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by Gordon G. Chang

Pub Date: Aug. 21st, 2001
ISBN: 0-375-50477-X
Publisher: Random House

A freelance journalist and counsel to an American law firm in China predicts the imminent implosion of the economy and government of the People’s Republic of China.

Chang (who has lived in China for nearly 20 years) argues that the economy of China can no longer withstand the internal and external pressures for change. The greatest problem is the scandalous state of the country’s State Owned Enterprises (SOEs). Because the Communist cadres force the Chinese economy to conform to their archaic and procrustean social theories, the SOEs stagnate from lack of competition and suck ruinous loans from the state-owned banks, which are needed to underwrite such failing enterprises as petrochemicals, cement, steel, and electronics. The banks continue to function only because the Chinese are the world’s most thrifty people, saving about 40 percent of their incomes in bank accounts. Should public confidence in the system eventually erode (a probability, Chang argues), massive bank failures will inevitably follow. Chang also believes that China’s entry into the World Trade Organization (WTO) will accelerate its economic decline: no longer will the SOEs have monopolies on key industries, and if China fails to adhere to its agreements, dire consequences will ensue from its trading partners. Chang also considers the possibility—perhaps probability—of a war with Taiwan, a conflict the mainland cannot win, he says, if it employs only conventional forces and weapons. The immense potential for loss of life (and face), and the destruction of mainland property will exert on the Communist government pressures that it cannot sustain. Political corruption—pervasive in the country—is yet another force that may eventually send into the streets the masses of protestors whom the government fears. Chang documents his work heavily (with about 75 pages of endnotes), and his arguments carry the weight of his considerable experience and study. But he is often repetitive, and a shorter format might have served his purposes more effectively.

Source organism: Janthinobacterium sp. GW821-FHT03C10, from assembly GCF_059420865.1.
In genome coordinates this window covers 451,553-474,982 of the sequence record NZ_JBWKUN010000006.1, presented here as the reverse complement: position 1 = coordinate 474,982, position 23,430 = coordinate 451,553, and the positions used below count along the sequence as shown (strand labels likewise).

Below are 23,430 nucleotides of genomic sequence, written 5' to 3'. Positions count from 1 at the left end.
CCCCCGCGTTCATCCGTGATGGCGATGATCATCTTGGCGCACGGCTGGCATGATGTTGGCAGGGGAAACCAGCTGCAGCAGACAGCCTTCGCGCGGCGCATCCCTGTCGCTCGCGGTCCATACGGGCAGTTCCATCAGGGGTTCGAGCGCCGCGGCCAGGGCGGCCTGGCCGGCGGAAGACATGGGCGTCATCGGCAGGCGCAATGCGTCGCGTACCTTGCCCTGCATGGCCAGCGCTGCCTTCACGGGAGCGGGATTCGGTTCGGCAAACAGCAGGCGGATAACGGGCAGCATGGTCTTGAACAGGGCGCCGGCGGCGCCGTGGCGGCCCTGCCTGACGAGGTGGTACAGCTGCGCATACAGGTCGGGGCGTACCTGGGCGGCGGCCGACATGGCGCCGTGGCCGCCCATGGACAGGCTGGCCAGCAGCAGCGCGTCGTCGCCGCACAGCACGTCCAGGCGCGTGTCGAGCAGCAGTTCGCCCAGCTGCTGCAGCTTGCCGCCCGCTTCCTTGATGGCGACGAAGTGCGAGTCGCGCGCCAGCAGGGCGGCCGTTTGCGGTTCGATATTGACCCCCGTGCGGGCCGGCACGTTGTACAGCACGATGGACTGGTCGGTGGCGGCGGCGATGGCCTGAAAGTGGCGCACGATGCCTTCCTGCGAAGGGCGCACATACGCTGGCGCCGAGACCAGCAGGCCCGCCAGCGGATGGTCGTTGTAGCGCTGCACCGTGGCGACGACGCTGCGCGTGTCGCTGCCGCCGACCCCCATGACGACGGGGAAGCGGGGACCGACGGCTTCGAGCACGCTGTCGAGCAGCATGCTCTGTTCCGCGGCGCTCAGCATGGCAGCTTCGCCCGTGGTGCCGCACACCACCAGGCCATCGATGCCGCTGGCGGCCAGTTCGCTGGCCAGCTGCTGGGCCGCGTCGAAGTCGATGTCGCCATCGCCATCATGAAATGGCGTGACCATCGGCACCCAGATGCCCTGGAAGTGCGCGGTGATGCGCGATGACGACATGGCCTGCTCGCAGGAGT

Damning data and persuasive arguments that should set some Communist knees a-knocking.